LogLogic 4.0: A View to a Log
April 17, 2007 Alex Woodie
LogLogic has overhauled its cross-platform log monitoring and reporting solution, called LogLogic. With LogLogic version 4.0, the company has added a new engine for processing data from logs and queues and added the capability for users to consume reports generated from that data via the Web, among other new features.
LogLogic sells rack-mounted X86 servers preloaded with its log management and reporting software. The San Jose, California, company sells two appliances: a frontline LX series that collects log data from a range of platforms and applications, generates reports from short-term data, and performs real-time alerting and access control; and the backline ST series that provides longer-term storage and reporting for regulatory compliance, delivered via precanned reports for the major regulations IT shops are grappling with (Sarbanes-Oxley, PCI, GLBA, HIPAA, ITIL, COBIT, ISO, et al).
With version 4 of the LogLogic appliances, announced yesterday, the company has added a second data analysis engine, which it refers to as its multidimensional analytics engine. Instead of searching through reams of raw log data, IT managers can opt to put LogLogic to work by parsing and indexing the data, so that it is easier to create reports afterwards, says Michelle Johnson Cobb, LogLogic’s senior director of partners and product marketing.
“If a customer has a homegrown application for which nobody builds a specific parsing and normalizing tool, you can now build reports on that,” she says. “It saves time because they don’t have to create custom scripts.”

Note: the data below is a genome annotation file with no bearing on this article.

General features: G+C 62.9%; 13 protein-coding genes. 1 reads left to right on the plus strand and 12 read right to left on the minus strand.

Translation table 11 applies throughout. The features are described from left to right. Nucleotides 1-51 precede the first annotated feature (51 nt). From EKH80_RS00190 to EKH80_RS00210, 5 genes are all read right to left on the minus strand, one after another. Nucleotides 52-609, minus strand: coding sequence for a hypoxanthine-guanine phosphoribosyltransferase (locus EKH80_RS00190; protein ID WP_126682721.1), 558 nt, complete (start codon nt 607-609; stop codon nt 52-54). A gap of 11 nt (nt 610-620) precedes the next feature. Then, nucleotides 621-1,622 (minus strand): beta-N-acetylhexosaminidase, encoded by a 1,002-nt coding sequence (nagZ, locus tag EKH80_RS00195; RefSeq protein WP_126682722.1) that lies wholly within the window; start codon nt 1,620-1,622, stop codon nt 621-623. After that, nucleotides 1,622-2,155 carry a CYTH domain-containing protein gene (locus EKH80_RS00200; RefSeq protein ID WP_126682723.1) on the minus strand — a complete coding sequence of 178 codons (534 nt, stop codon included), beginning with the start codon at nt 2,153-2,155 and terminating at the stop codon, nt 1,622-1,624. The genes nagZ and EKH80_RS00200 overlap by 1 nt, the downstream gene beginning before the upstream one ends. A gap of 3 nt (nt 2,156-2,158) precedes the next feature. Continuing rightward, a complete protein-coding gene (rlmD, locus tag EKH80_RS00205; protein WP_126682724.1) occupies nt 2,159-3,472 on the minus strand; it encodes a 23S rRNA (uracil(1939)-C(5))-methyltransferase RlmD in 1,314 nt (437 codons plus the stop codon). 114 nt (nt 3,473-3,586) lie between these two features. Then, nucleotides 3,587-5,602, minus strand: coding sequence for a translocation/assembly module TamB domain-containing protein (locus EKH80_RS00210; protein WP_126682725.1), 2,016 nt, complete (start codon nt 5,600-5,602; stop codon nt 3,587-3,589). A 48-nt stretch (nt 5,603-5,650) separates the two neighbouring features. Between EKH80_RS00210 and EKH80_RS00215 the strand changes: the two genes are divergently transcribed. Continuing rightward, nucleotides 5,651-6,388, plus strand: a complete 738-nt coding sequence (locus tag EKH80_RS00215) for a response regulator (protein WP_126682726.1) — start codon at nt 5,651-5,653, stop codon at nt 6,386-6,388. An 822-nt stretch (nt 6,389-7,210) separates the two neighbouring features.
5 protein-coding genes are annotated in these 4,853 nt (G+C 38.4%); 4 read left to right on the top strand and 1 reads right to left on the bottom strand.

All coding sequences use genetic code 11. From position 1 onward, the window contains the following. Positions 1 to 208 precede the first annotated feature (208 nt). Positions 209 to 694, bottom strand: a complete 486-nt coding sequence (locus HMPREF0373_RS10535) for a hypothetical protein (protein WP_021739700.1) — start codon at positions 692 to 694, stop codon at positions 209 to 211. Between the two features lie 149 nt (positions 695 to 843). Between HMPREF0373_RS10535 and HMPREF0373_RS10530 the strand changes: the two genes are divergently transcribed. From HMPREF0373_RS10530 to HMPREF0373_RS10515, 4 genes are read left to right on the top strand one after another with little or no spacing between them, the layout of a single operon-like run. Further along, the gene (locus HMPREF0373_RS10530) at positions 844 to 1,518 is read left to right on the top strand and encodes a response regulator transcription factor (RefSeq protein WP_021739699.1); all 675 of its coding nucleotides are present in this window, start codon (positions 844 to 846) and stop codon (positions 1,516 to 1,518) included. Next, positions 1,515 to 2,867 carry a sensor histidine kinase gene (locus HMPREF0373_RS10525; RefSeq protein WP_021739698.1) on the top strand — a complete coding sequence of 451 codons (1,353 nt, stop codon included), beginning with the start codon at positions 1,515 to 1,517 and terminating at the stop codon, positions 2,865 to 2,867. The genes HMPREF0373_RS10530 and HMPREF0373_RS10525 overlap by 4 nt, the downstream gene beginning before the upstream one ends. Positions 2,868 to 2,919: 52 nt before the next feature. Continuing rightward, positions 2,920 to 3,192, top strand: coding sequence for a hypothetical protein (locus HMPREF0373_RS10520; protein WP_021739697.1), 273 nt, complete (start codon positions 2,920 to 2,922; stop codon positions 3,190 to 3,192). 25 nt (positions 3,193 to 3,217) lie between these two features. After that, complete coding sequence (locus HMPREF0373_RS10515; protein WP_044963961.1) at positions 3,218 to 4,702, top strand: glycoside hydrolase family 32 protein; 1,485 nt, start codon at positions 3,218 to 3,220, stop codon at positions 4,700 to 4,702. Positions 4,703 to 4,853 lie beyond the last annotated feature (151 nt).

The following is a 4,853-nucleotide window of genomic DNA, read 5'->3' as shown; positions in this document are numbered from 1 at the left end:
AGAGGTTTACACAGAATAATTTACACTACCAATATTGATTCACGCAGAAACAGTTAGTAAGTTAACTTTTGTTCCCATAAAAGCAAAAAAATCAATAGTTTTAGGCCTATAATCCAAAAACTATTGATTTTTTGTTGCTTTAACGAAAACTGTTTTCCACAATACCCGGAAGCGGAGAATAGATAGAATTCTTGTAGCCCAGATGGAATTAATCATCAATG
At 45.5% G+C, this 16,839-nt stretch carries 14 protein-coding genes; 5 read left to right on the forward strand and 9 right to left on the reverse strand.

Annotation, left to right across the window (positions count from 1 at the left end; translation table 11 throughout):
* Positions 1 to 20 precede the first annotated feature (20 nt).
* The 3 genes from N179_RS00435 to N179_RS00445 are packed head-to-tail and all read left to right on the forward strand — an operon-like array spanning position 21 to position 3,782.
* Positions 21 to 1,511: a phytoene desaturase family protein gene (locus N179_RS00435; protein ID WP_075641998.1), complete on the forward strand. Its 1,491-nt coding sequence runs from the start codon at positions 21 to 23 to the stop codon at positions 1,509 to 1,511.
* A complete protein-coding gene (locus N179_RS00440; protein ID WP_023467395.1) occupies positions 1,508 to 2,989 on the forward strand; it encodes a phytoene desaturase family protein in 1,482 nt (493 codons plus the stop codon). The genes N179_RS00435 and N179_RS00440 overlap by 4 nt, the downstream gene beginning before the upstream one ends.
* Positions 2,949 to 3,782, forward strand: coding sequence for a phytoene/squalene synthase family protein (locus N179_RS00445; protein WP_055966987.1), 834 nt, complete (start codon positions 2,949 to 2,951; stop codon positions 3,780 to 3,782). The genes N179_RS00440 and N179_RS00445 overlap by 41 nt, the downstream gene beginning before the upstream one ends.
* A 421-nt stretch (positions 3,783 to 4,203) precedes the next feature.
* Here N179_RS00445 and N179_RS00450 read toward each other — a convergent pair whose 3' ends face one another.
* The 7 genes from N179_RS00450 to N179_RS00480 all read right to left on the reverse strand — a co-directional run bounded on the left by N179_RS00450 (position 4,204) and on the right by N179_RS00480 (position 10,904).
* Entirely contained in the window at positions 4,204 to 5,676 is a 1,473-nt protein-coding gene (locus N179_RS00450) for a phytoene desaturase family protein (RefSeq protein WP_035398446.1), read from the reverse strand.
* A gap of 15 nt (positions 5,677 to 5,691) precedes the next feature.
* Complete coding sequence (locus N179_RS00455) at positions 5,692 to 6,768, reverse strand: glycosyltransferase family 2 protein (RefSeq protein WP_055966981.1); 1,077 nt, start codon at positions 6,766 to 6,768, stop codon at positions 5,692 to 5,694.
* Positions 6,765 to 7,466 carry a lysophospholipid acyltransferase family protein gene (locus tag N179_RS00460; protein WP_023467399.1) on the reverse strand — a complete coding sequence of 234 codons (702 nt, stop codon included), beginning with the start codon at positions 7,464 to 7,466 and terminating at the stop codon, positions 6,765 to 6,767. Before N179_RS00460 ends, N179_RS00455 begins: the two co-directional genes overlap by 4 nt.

Version 4.0 also introduces a “log replay” feature that is useful for building reports on archived data, and for forensics purposes. With many log analysis tools, it can be difficult to go back and create a new report using archived data; reports are best created using relatively fresh data, Johnson Cobb says. “With other systems, once it’s archived, you can’t reprocess it. But with this, you can provide new reports on it,” she says. “It now lets you reparse and analyze the data again.”
Another major enhancement is the delivery of the “open log services” Web services API that will change how users consume reports in LogLogic. Typically, IT managers are the direct users of LogLogic. They get requests for reports from executives or others, and then use the LogLogic tools to create the reports.
With version 4.0, IT managers can now use the SOAP/XML API to create a Web page or a dashboard interface that enables other users, such as the chief financial officer, to go get the log data reports themselves. “Customers are saying, if that information is available, we want to give users limited access,” Johnson Cobb says.
Long term storage of log data has also been addressed with version 4.0. Some LogLogic customers, such as telecommunication companies, have terabytes of data to store, and prefer to use storage area networks (SANs). With version 4.0, these customers can now feel safe offloading their archives to SANs from EMC, Network Appliance, and NexSAN, which have been certified for use with LogLogic 4. Support for write once, read many (WORM) media has also been added, further boosting LogLogic’s compatibility in compliance environments.
LogLogic 4 also includes hardware enhancements. The Intel-based servers are faster–they can process more than 75,000 messages per second, LogLogic says. And they’re also more power efficient, consuming one-third less electricity.